How AI Is Helping the Supply Chain Cope With COVID-19
COVID-19 is wreaking havoc on the American supply chain as companies scramble to respond to rapidly shifting consumer demand, limited supply of some products, and new workplace rules. It’s a lousy time to embark upon a new supply chain optimization project using AI at the moment, but for organizations that already have it in place, AI is paying dividends.
For a look at how the COVID-19 pandemic is impacting $635-billion U.S. consumer goods supply chain, we chatted with Bill Waid, the general manager of decision management with FICO, which provides supply chain planning solutions for some of the country’s biggest manufacturers, distributors, and retailers.
Nobody in the consumer goods supply chain has escaped the impact of COVID-19, Waid says. Even the most sophisticated companies running the latest AI-based modeling technology from FICO and other providers have been forced to override the computer-generated predictions that determine which products, and in what quantities, are delivered where.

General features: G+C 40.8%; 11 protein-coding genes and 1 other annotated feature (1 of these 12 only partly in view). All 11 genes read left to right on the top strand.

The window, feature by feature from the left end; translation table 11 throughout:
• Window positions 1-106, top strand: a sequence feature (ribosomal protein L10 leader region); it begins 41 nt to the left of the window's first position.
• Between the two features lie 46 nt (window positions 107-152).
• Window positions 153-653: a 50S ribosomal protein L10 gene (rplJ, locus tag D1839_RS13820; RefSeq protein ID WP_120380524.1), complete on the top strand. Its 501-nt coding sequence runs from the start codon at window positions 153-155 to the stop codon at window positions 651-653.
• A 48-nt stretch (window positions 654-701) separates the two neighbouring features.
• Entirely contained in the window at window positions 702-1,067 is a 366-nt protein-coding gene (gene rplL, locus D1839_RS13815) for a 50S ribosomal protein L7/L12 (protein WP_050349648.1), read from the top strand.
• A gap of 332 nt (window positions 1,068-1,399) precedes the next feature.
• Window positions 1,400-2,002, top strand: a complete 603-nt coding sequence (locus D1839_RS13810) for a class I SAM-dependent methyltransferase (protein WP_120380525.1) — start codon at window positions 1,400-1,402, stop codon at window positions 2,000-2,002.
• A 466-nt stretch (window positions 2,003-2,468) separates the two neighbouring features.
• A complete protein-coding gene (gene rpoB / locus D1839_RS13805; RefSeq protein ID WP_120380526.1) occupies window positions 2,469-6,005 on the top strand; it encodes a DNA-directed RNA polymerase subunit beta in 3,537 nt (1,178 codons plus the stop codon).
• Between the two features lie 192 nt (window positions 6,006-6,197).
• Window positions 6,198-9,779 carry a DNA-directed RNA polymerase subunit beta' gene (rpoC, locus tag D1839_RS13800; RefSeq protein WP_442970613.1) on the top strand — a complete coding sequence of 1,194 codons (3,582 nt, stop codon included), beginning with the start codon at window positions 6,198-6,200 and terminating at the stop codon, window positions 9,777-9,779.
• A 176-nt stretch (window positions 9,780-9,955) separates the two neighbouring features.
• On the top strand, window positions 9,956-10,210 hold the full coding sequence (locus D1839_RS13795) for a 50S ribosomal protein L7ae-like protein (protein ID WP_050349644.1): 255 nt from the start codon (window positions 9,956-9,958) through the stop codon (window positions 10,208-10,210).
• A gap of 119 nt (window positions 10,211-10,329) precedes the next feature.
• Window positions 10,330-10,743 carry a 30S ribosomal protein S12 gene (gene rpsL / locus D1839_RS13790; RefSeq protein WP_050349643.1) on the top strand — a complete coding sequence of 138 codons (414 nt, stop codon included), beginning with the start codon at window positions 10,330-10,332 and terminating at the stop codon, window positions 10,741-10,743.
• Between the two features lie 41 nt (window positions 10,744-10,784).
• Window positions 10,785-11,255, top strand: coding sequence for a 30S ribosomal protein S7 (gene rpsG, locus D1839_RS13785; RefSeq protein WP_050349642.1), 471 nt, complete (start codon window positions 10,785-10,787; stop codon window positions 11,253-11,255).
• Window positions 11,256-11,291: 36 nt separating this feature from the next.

“The norms are gone,” Waid tells Datanami. “Whatever was considered the way you approached your supply chain and how you actually met it–all those rules went out the door when this hit. Demand is going up and down and supplies are short in many areas while there are gluts in others.”
Companies that rely entirely on manual methods to plan their supply chain activities, or used rudimentary ones like Excel, are just trying to stay alive at the moment. “For those who were not prepared for this, it’s all hands on deck,” Waid says. “They’re not even considering what to do from a streamlining perspective. Whereas those who are prepared, they have in place the ability to simulate alternative outcomes and very quickly respond.”
No amount of computerized modeling can accurately account for the wild swings in supply and demand that we’re seeing at the moment. Even companies with sophisticated supply chain operations, like Procter and Gamble, the largest manufacturer of toilet paper in the country, are scrambling at the moment.
P&G, which uses FICO’s supply chain modeling software, is capable of responding to rapid shifts in the market. But the scope of the supply chain disruptions due to COVID-19 – specifically around skyrocketing demand for toilet paper – require human intervention, Waid says.